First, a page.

Friday, August 12, 2005
Creating a Pitch for Your Book
Some of you BGs will be attending the ACFW conference next month. Others will be attending conferences at other times. And you writers out there at some point will be querying agents or editors about your stories. So you all need to come up with those infamous one-liners we call pitches. Here’s my take on the subject. First, I’ll speak to those attending a conference and talking face-to-face with an editor. The same pitch principles can be used for any query, so I’ll address query letters at the end.
A pitch is a HOOK. It should have one goal and one only: to make the editor want to know more about your story. Just as a chapter hook makes the reader turn the page, your pitch hook makes the editor ask a follow-up question. (Sometimes editors will ask a follow-up question simply to be polite. The trick is making them ask a question because they really are curious about the answer.)
A pitch therefore doesn’t have to cover lots of info about your story. On the contrary, it should be concise. And it shouldn’t focus on theme. It should focus on specifics in your premise that will place questions in the editor’s mind.
You have to put yourself in the shoes of the editor, who's heard a million pitches. What will make this editor want to know more about your story? Certainly not generalities. Nor themes. These things don’t lead to specific questions. Besides, all generalities and themes have been done before. The editor will think, “Ho-hum.” Ya gotta give him/her something fresh.
Let’s look at examples from my suspense wip, Violet Dawn. First, a generalized pitch:
A lonely young woman runs from her past only to come face to face with murder.
Uck. Boring. There's nothing fresh here. Nothing that’s going to make the editor want to know more. How many books are about people running from their past? How many books have a protagonist mixed up in murder?
Okay, so let’s try a theme-based pitch:
A lonely young woman—who's running from her past and becomes mixed up in murder—learns how to build a family.
Even more boring. First, the reasons stated above apply. Second, the "learns" part actually diminishes the painful past and murder elements. I’ve just skimmed over the major conflicts to make everything all neat and tidy.
Now, here's a specific pitch based solely on the premise. One designed to make the editor ask a follow-up question:
A lonely young woman running from her past discovers the body of an aged movie star in her hot tub--and CAN'T call the police.
Actually, I’d be willing to bet this pitch would place two questions in the editor’s mind. One—why can't she call the police? Two—if she can't tell police about the body, what’s she going to do about it?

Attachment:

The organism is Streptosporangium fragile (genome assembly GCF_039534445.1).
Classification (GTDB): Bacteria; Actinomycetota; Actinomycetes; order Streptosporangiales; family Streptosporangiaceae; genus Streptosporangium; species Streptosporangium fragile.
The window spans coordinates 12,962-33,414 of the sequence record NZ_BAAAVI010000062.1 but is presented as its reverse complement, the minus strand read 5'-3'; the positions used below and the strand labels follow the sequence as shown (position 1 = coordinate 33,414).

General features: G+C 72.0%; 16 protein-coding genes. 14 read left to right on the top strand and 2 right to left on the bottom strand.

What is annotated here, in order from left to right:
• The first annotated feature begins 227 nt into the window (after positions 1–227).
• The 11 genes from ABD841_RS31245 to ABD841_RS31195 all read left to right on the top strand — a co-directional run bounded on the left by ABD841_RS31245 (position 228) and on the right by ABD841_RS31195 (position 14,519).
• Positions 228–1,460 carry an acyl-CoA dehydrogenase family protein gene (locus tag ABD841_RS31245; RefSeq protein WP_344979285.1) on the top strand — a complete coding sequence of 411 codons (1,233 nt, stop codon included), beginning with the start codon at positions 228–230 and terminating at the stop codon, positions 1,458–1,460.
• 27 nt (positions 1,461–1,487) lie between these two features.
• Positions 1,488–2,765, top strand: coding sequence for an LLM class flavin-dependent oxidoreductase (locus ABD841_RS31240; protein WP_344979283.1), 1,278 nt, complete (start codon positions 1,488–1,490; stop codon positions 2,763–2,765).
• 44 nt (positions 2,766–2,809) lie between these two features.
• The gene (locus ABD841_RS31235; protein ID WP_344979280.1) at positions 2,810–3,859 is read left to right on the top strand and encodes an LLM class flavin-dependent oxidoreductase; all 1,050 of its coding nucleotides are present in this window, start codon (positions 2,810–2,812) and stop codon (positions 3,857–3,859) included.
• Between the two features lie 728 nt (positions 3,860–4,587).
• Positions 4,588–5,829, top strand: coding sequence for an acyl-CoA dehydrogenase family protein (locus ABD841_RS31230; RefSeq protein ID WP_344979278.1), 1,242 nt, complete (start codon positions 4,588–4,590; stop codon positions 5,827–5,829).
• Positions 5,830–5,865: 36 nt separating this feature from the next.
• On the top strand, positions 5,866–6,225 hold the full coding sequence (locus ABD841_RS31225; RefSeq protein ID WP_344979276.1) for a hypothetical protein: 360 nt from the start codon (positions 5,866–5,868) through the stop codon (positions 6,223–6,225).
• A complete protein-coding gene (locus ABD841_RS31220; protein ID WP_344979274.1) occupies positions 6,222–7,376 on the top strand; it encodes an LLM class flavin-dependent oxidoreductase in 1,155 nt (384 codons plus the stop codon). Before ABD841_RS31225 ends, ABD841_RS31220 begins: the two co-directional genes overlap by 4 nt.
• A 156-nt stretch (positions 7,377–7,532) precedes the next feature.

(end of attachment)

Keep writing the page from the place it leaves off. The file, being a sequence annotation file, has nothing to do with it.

If I were pitching this at a conference, I'd have responses ready for those two follow-up questions. I wouldn’t design the responses to fully answer the questions. Rather, I’d design each response to give a partial answer, with another hook. (Note--your response to a follow-up question can be longer than your original pitch. But still be as concise as possible.)
Editor question #1: “Why can’t she call the police?”
Response: “She doesn’t trust the police to believe in her innocence. And, this crime will bring national media. She can’t have her face plastered on the news—because the people she’s running from will find her.” (Inherent hooks: Well, who’s she running from? What happened in her past?)
Editor question #2: “So what does she do about the body?”
Okay, you have to trust that I’d have one, if I were pitching this book. But since Violet Dawn is already sold and coming out next year, I ain’t tellin’ the answer on this here blog.
Now, if you’re not attending a conference, but you’re preparing a query letter to an editor or agent, prepare your basic pitch in the same way. In your case, you’re hooking the agent/editor to read on—with the goal of prompting him/her to ask you to submit part or all of the manuscript. You can put this pitch in the very first sentence of your query. Or—I actually went further when I was looking for an agent. I bolded and centered the pitch right after the salutation. Sometimes I even put a box around it. That way, in one second, the agent/editor would know the gist of my story—and, I hoped, be hooked.
All right, wanna try writing pitches for your wips? You can leave comments here, or for further chatting, hop over to this blog’s discussion board (link on the left) and start a discussion on the topic.
Read Part 2